Authorize Ignite Operations
To authorize Ignite operations, we need to implement the
authorize() method, which can look like the following:
authorize() method throws a SecurityException if the requested access, defined by the name and the permission, is not permitted based on passed
Let's try to authorize cache operations.
Create two caches by adding a definition of cache configurations to the Ignite configuration file:
Add to the implementation of
GridSecurityProcessor, the method that emulates a security poliсy:
The subject with the
secondSubject login can write to and read from only the cache that is named
common_cache. The process of node authentication uses the following method to get the subject's permissions:
Now, we are ready to start the
The output looks like the following:
In regard to the
put operation, the output indicates that the subject that has the
secondSubject login doesn't have permission to manipulate the cache that is named
secret_cache. The lack of permission is due to the fact that we didn't mention the name
secret_cache in our security policy. However, the subject can perform
read operations, but not remove operations, on the cache that is named
common_cache. This behavior adheres to the permissions that we defined in the security policy method.
Thin Client Authentication
A thin client is a lightweight Ignite client that establishes a socket connection to a standard Ignite node. The node performs authentication and creates a security context associated with the thin client. The
GridSecurityProcessor provides the interface to get a thin client's security context on every node in the cluster. But how to implement this feature is the developers' decision. I'm going to use Ignite's cache to make a thin client's security context accessible throughout the cluster.
Define the following methods in the
We use the
thin_clients cache to implement transmission of a client's security context between nodes.
Now, we can start a thin client:
Now, we remember that the
secondSubject subject has
read permissions for the
common_cache cache but that the subject cannot remove anything from the cache. Therefore, the output looks like the following:
Run User-Defined Code With Restrictions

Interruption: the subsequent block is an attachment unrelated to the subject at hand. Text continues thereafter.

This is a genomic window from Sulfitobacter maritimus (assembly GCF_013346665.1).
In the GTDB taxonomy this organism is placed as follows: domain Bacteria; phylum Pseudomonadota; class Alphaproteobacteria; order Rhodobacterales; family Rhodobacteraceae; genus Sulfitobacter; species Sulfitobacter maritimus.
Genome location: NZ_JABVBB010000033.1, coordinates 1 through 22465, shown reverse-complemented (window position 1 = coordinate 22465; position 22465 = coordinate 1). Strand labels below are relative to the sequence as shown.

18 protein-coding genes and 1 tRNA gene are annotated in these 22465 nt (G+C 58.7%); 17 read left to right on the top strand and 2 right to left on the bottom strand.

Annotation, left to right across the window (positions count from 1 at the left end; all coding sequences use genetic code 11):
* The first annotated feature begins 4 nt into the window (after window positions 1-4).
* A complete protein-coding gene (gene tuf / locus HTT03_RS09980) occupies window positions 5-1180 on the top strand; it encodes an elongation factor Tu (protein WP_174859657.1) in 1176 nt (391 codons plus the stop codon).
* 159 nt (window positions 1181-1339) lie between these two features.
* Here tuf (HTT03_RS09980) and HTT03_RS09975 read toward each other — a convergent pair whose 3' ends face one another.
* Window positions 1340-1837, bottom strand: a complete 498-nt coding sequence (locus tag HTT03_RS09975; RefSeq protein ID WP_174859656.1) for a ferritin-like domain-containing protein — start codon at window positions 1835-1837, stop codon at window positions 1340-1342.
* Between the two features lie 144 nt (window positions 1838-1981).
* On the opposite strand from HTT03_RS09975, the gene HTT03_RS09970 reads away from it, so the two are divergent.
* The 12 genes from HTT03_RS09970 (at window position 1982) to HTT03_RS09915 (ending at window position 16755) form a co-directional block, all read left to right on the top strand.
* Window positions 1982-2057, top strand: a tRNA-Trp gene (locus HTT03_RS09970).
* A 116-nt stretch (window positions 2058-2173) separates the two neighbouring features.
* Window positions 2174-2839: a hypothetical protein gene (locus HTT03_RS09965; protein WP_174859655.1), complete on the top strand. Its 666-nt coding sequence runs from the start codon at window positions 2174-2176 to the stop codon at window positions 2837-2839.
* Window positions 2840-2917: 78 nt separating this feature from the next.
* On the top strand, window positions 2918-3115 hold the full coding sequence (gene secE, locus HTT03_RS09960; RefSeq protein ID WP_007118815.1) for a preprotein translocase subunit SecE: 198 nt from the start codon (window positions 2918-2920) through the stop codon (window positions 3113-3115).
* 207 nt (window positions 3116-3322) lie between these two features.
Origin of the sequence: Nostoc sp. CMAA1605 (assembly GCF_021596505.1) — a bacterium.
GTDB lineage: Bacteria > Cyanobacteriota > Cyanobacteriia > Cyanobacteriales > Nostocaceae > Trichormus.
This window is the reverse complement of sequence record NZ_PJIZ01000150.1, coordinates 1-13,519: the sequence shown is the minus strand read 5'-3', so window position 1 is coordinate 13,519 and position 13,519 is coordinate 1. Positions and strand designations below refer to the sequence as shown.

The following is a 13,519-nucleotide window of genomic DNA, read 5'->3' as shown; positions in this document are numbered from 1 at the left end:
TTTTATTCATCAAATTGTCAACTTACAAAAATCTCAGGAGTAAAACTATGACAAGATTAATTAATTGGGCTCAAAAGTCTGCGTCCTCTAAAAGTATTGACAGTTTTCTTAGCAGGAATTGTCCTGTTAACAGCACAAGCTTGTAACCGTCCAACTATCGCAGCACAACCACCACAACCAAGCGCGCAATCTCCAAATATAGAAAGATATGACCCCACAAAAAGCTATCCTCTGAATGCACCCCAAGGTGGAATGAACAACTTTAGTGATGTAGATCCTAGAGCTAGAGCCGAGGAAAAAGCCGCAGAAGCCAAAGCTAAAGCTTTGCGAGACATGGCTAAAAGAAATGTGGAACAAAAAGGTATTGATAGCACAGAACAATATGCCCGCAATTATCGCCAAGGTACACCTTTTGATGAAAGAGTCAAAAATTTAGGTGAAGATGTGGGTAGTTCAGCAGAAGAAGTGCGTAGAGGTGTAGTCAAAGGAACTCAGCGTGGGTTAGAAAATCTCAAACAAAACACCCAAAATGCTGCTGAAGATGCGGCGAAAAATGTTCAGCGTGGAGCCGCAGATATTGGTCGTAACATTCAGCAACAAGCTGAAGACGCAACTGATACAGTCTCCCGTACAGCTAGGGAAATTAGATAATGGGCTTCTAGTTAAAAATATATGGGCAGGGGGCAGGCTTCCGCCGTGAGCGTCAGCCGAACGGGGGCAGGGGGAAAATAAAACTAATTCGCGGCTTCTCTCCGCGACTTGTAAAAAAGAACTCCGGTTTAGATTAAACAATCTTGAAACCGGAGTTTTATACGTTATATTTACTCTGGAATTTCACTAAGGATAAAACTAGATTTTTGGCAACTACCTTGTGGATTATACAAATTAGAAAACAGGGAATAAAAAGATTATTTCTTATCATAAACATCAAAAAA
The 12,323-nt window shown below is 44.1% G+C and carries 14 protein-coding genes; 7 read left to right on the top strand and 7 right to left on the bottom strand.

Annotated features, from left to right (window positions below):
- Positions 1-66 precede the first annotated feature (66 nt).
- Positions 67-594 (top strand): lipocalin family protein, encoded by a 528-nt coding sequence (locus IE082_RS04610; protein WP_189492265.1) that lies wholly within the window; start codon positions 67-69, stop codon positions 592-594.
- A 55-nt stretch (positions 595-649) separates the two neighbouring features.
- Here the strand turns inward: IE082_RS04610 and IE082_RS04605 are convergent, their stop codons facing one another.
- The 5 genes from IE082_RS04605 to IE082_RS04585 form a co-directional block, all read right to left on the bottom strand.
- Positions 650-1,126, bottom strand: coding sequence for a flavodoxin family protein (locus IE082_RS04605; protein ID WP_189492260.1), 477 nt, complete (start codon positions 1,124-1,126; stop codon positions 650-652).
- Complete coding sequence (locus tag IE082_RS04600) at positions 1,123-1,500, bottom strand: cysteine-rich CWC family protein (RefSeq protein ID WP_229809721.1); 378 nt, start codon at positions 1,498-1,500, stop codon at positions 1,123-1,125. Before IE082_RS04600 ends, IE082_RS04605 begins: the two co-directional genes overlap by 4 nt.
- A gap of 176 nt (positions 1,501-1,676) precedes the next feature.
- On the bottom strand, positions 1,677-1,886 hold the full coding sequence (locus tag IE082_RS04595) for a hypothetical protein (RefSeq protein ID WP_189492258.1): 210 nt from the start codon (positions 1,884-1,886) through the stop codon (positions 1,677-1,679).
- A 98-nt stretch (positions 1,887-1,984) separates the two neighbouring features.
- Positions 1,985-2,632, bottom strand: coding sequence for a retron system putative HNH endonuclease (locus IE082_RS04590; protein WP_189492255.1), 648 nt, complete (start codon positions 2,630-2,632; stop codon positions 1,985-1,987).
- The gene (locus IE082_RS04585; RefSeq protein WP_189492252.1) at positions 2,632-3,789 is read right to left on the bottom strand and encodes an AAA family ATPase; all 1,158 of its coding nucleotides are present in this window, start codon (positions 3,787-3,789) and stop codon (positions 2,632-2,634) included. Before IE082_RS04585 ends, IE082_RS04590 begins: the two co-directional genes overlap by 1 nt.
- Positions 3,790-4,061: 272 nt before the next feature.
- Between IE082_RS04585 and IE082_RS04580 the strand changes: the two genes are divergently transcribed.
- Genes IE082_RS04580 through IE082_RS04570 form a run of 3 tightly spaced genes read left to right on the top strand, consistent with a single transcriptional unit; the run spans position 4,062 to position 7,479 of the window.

User-defined code contains custom logic via various APIs, including compute tasks, event filters, and message listeners. In some cases, you might want to restrict the code's capabilities on the nodes that execute the code. For this purpose, you can use the Ignite Sandbox feature.
Let's consider changes that have been made in the security interface implementations that allow code to be run inside Sandbox.
sandboxEnable() method enables you to switch off Ignite Sandbox when Java's
SecurityManager is in place. By default, Ignite Sandbox is off, so we will override this method. Where a node passes authentication, we use the
getSandboxPermissions() method to emulate a security policy inside Sandbox. A security subject with the
sandboxSubject login has only read access to the system property that is named
The implementation of
SecuritySubject contains the field and the methods that are required to pass permissions to Sandbox.
Ignite needs enough permissions to work correctly. I'm going to use the most straightforward way to grant all permissions to Ignite. I will use the
To start an Ignite node with
SecurityManager and a specific security policy, we can modify the
ignite.bat file by adding the following text into the
ADD YOUR/CHANGE ADDITIONAL OPTIONS HERE section:
Now, we are ready to do our final test. When we start an Ignite node, we see the following output:
Notice that Sandbox is on.
The test example looks like the following:
For the first calling, we get the Java version that is used on the remote node. But, for the reading
java.home property, we get the following output:
Peer class loading should be enabled on every node.
It is hard to find all the information that you need about how to implement an Ignite security plugin in one place, so I hope that this tutorial will be useful to you. If you find the tutorial useful, please like this blog post.